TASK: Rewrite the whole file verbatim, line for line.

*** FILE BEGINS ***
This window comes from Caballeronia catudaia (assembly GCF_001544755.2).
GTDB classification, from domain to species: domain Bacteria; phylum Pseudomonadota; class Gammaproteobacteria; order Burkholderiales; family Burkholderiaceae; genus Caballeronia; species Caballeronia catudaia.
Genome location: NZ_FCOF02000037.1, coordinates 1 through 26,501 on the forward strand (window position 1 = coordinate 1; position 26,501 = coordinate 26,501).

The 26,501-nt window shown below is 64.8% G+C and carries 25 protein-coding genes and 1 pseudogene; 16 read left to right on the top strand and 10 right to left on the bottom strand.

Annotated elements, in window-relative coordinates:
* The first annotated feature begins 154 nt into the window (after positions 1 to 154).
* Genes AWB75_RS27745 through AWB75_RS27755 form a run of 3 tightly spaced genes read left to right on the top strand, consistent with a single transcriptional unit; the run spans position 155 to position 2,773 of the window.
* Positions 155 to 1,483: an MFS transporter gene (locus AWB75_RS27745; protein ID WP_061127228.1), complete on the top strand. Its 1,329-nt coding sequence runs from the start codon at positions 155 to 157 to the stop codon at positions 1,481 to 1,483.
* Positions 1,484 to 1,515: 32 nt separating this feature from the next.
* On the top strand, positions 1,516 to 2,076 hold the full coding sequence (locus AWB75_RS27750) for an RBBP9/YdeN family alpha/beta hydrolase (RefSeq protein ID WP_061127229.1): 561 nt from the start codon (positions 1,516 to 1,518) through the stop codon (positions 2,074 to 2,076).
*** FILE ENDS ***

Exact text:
This window comes from Caballeronia catudaia (assembly GCF_001544755.2).
GTDB classification, from domain to species: domain Bacteria; phylum Pseudomonadota; class Gammaproteobacteria; order Burkholderiales; family Burkholderiaceae; genus Caballeronia; species Caballeronia catudaia.
Genome location: NZ_FCOF02000037.1, coordinates 1 through 26,501 on the forward strand (window position 1 = coordinate 1; position 26,501 = coordinate 26,501).

The 26,501-nt window shown below is 64.8% G+C and carries 25 protein-coding genes and 1 pseudogene; 16 read left to right on the top strand and 10 right to left on the bottom strand.

Annotated elements, in window-relative coordinates:
* The first annotated feature begins 154 nt into the window (after positions 1 to 154).
* Genes AWB75_RS27745 through AWB75_RS27755 form a run of 3 tightly spaced genes read left to right on the top strand, consistent with a single transcriptional unit; the run spans position 155 to position 2,773 of the window.
* Positions 155 to 1,483: an MFS transporter gene (locus AWB75_RS27745; protein ID WP_061127228.1), complete on the top strand. Its 1,329-nt coding sequence runs from the start codon at positions 155 to 157 to the stop codon at positions 1,481 to 1,483.
* Positions 1,484 to 1,515: 32 nt separating this feature from the next.
* On the top strand, positions 1,516 to 2,076 hold the full coding sequence (locus AWB75_RS27750) for an RBBP9/YdeN family alpha/beta hydrolase (RefSeq protein ID WP_061127229.1): 561 nt from the start codon (positions 1,516 to 1,518) through the stop codon (positions 2,074 to 2,076).